The Journal of Japanese Studies



The Creation of the Edo Outcaste Order

During the Tokugawa period (1603-1868) severe sanctions against those usually known as kawata (derogatorily labeled eta by others) and those labeled hinin (literally “nonhuman”) were codified in law and backed by state force.  This article, focusing on the city of Edo, traces the political and social processes that led to the creation of an outcaste order in Japan.  It argues that even though ideologies of “pollution” and “impurity” may have played a role in determining who was targeted for discrimination, the production of a system of prejudice and intolerance was chiefly the result of deliberate political and economic policies of the ruling class.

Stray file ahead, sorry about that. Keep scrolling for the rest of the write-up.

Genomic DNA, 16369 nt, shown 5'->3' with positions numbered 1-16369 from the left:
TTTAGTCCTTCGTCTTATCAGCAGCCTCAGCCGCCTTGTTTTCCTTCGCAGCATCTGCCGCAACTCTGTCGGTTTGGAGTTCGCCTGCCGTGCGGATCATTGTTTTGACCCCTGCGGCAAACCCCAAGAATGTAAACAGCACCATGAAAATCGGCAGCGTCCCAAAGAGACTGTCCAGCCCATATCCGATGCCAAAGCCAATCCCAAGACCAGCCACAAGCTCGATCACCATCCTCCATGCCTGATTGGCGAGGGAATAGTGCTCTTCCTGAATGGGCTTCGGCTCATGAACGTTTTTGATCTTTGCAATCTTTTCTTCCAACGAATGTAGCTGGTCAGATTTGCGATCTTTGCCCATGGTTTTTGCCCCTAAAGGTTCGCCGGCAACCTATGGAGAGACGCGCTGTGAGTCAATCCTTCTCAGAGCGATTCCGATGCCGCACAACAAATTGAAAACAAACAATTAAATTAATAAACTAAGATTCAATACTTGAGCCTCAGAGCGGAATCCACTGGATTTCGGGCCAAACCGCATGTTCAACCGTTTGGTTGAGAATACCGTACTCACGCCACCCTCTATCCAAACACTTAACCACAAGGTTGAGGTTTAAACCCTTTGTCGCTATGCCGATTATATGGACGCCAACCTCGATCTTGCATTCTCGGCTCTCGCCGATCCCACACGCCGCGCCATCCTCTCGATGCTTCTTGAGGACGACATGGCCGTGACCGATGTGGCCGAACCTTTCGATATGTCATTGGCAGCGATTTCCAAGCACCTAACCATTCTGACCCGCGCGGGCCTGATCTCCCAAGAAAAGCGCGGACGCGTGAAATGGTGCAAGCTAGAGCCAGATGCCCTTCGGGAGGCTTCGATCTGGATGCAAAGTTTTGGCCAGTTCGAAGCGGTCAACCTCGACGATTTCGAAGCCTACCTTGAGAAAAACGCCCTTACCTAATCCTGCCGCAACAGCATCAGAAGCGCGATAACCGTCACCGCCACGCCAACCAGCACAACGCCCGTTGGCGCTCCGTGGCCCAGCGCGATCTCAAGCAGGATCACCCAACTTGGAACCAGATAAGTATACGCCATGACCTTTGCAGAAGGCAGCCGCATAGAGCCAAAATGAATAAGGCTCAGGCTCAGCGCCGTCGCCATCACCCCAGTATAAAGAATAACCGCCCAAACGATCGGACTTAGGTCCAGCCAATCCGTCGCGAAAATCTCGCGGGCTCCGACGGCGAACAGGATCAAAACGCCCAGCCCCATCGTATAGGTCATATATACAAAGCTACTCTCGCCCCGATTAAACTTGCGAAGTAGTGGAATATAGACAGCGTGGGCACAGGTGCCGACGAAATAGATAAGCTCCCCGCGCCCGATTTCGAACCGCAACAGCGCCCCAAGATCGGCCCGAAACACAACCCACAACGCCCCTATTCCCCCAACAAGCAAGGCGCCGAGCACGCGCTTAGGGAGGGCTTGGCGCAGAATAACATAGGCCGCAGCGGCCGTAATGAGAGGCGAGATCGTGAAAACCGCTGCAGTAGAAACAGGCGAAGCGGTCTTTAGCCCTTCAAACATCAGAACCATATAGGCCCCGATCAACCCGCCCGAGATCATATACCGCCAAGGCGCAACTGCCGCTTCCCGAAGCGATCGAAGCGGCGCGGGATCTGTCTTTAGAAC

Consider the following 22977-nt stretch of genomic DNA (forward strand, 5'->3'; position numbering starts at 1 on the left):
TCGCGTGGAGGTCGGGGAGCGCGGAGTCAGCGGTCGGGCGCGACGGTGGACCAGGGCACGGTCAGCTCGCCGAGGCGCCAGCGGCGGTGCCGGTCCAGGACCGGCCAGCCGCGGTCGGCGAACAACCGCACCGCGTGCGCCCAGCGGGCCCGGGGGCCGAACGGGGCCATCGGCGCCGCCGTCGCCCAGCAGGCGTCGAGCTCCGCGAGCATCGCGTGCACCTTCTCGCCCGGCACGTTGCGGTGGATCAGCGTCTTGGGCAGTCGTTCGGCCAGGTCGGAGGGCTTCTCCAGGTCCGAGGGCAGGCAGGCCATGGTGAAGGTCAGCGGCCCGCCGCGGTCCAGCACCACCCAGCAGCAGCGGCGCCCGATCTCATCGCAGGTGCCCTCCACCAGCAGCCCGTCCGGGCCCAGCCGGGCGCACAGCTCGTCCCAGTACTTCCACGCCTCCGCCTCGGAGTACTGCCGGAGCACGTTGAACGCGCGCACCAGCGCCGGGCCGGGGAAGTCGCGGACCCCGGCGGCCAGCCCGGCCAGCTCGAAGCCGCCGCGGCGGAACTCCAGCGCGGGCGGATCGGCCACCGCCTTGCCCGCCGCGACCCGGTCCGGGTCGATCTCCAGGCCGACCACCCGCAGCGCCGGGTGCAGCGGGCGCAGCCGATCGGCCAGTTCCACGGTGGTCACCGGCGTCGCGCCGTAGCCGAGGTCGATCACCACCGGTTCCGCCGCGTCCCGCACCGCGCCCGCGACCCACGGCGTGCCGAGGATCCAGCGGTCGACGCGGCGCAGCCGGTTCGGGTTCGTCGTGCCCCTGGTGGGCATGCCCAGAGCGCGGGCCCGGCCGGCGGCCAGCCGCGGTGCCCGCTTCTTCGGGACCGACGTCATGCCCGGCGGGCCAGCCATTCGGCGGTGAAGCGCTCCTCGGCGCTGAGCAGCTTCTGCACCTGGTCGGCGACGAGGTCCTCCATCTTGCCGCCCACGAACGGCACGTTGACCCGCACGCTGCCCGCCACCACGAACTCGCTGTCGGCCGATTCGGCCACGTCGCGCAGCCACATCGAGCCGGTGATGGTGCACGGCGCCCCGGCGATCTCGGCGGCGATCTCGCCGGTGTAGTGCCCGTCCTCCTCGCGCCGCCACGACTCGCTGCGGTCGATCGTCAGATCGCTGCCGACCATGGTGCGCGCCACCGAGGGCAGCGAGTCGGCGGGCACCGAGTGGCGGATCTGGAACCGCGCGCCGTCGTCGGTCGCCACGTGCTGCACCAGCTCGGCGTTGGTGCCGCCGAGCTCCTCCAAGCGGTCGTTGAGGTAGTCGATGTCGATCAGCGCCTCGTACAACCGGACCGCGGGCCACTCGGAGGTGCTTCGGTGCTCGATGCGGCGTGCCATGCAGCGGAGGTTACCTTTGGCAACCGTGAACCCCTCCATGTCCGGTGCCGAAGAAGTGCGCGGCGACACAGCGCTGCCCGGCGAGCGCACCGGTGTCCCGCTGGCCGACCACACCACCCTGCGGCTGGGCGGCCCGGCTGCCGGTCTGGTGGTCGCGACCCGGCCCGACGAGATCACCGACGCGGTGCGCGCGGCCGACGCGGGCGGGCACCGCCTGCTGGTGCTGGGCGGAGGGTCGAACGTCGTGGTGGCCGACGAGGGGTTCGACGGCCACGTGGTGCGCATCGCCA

Volume 27, Number 2 (Summer 2001)
© 2001 Society for Japanese Studies


Marie Anchordoguy and Kevin M. Doak, Coeditors     Martha L. Walsh, Managing Editor
The Journal of Japanese Studies
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